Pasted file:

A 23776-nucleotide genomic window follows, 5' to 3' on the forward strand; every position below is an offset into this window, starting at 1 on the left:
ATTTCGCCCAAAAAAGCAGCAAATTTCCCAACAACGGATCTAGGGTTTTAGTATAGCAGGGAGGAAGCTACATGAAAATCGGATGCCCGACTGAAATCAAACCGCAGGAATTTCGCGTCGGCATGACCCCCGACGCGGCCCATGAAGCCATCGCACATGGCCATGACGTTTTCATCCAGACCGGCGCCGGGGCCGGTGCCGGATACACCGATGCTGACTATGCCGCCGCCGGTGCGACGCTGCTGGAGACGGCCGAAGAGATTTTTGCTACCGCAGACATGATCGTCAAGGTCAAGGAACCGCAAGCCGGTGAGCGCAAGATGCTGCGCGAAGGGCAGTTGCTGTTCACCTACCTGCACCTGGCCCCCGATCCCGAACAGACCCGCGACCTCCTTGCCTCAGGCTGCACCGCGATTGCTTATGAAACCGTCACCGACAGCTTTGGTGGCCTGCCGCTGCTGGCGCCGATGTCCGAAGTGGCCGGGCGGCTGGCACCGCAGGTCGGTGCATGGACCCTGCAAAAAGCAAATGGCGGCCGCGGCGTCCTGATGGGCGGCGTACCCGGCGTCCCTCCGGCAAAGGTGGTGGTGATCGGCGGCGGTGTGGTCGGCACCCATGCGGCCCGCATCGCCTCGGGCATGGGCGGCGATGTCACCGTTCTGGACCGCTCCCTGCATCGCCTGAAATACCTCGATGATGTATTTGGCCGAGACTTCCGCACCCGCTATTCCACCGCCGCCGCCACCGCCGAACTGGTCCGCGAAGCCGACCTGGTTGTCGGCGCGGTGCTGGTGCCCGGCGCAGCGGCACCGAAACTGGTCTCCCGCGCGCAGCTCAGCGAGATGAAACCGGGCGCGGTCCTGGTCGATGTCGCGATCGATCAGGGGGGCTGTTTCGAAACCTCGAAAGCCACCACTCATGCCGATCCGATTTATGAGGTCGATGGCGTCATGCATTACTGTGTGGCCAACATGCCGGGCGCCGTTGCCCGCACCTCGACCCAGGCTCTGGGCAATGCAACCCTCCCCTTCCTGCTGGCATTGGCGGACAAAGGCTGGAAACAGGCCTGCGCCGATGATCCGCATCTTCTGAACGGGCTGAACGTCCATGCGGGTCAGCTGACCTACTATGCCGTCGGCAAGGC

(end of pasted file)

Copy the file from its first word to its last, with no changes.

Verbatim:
A 23776-nucleotide genomic window follows, 5' to 3' on the forward strand; every position below is an offset into this window, starting at 1 on the left:
ATTTCGCCCAAAAAAGCAGCAAATTTCCCAACAACGGATCTAGGGTTTTAGTATAGCAGGGAGGAAGCTACATGAAAATCGGATGCCCGACTGAAATCAAACCGCAGGAATTTCGCGTCGGCATGACCCCCGACGCGGCCCATGAAGCCATCGCACATGGCCATGACGTTTTCATCCAGACCGGCGCCGGGGCCGGTGCCGGATACACCGATGCTGACTATGCCGCCGCCGGTGCGACGCTGCTGGAGACGGCCGAAGAGATTTTTGCTACCGCAGACATGATCGTCAAGGTCAAGGAACCGCAAGCCGGTGAGCGCAAGATGCTGCGCGAAGGGCAGTTGCTGTTCACCTACCTGCACCTGGCCCCCGATCCCGAACAGACCCGCGACCTCCTTGCCTCAGGCTGCACCGCGATTGCTTATGAAACCGTCACCGACAGCTTTGGTGGCCTGCCGCTGCTGGCGCCGATGTCCGAAGTGGCCGGGCGGCTGGCACCGCAGGTCGGTGCATGGACCCTGCAAAAAGCAAATGGCGGCCGCGGCGTCCTGATGGGCGGCGTACCCGGCGTCCCTCCGGCAAAGGTGGTGGTGATCGGCGGCGGTGTGGTCGGCACCCATGCGGCCCGCATCGCCTCGGGCATGGGCGGCGATGTCACCGTTCTGGACCGCTCCCTGCATCGCCTGAAATACCTCGATGATGTATTTGGCCGAGACTTCCGCACCCGCTATTCCACCGCCGCCGCCACCGCCGAACTGGTCCGCGAAGCCGACCTGGTTGTCGGCGCGGTGCTGGTGCCCGGCGCAGCGGCACCGAAACTGGTCTCCCGCGCGCAGCTCAGCGAGATGAAACCGGGCGCGGTCCTGGTCGATGTCGCGATCGATCAGGGGGGCTGTTTCGAAACCTCGAAAGCCACCACTCATGCCGATCCGATTTATGAGGTCGATGGCGTCATGCATTACTGTGTGGCCAACATGCCGGGCGCCGTTGCCCGCACCTCGACCCAGGCTCTGGGCAATGCAACCCTCCCCTTCCTGCTGGCATTGGCGGACAAAGGCTGGAAACAGGCCTGCGCCGATGATCCGCATCTTCTGAACGGGCTGAACGTCCATGCGGGTCAGCTGACCTACTATGCCGTCGGCAAGGC